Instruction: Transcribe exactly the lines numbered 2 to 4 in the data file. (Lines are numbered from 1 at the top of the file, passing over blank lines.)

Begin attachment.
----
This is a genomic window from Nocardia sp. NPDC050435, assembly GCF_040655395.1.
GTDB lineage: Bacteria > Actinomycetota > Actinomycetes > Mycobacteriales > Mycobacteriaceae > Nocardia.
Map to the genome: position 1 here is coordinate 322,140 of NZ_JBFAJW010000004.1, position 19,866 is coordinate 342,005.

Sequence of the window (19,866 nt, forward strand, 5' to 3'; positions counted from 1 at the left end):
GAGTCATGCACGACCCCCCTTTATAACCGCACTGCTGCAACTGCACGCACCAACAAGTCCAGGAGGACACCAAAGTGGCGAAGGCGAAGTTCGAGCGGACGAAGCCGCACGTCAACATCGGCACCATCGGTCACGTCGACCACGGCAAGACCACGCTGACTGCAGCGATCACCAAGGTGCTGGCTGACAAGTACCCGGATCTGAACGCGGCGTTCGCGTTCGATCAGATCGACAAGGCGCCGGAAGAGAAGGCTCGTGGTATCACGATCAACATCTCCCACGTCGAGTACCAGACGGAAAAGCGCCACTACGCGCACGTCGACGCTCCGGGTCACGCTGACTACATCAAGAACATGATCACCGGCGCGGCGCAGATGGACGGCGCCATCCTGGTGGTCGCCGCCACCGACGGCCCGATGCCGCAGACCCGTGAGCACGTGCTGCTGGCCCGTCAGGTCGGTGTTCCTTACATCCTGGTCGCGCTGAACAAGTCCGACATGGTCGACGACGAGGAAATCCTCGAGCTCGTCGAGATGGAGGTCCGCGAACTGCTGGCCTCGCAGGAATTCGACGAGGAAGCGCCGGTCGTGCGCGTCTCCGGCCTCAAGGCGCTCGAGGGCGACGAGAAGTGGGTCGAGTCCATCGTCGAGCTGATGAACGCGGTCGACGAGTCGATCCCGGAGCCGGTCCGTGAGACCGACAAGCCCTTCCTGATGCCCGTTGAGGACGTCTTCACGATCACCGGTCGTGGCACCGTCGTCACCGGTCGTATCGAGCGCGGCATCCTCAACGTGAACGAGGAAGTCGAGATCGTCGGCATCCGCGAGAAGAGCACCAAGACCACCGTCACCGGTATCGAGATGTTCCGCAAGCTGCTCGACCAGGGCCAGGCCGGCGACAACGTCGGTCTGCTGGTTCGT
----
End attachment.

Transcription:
GTDB lineage: Bacteria > Actinomycetota > Actinomycetes > Mycobacteriales > Mycobacteriaceae > Nocardia.
Map to the genome: position 1 here is coordinate 322,140 of NZ_JBFAJW010000004.1, position 19,866 is coordinate 342,005.

Sequence of the window (19,866 nt, forward strand, 5' to 3'; positions counted from 1 at the left end):